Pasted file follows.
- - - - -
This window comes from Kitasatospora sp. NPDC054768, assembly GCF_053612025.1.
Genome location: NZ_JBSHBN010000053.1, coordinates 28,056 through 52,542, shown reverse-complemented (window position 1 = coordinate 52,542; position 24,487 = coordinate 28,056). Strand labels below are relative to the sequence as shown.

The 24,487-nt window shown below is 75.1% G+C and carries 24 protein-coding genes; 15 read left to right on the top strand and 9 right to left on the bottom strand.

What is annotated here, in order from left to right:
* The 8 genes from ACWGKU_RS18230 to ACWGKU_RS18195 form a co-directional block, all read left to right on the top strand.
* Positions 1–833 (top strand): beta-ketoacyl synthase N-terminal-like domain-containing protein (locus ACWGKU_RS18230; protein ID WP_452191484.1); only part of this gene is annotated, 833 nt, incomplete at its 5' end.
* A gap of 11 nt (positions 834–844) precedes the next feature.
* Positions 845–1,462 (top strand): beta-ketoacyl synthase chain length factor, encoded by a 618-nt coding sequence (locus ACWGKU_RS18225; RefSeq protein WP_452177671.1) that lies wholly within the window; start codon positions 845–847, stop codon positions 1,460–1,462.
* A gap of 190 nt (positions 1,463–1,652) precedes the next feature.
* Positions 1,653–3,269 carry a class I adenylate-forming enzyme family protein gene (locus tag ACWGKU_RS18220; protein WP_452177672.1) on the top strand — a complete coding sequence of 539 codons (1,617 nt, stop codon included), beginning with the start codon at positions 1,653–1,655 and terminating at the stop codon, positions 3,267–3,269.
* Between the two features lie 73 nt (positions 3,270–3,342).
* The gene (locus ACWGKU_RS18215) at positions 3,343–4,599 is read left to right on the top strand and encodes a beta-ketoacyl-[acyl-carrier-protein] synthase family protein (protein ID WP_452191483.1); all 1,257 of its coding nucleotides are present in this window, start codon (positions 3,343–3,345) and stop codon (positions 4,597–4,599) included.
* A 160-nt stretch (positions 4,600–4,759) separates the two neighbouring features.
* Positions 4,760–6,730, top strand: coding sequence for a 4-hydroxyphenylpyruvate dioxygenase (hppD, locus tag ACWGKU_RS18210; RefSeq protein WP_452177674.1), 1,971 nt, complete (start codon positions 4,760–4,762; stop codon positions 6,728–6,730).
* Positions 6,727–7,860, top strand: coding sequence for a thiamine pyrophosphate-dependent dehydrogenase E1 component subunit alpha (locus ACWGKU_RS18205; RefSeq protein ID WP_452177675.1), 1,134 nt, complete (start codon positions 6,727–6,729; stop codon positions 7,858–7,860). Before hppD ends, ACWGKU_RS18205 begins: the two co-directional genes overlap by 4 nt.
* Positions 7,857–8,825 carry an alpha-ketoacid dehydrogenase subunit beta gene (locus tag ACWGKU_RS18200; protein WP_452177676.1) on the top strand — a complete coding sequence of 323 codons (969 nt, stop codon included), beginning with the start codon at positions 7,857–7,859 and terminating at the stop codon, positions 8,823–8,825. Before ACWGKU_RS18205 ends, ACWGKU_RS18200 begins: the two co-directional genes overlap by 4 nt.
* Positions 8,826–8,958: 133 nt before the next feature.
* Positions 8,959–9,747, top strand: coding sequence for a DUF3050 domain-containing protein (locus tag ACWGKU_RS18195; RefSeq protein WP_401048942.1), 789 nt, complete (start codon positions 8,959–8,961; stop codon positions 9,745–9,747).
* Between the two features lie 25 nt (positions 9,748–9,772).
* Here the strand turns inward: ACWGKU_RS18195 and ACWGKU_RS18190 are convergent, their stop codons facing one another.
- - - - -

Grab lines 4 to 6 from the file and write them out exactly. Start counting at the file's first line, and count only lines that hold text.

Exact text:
What is annotated here, in order from left to right:
* The 8 genes from ACWGKU_RS18230 to ACWGKU_RS18195 form a co-directional block, all read left to right on the top strand.
* Positions 1–833 (top strand): beta-ketoacyl synthase N-terminal-like domain-containing protein (locus ACWGKU_RS18230; protein ID WP_452191484.1); only part of this gene is annotated, 833 nt, incomplete at its 5' end.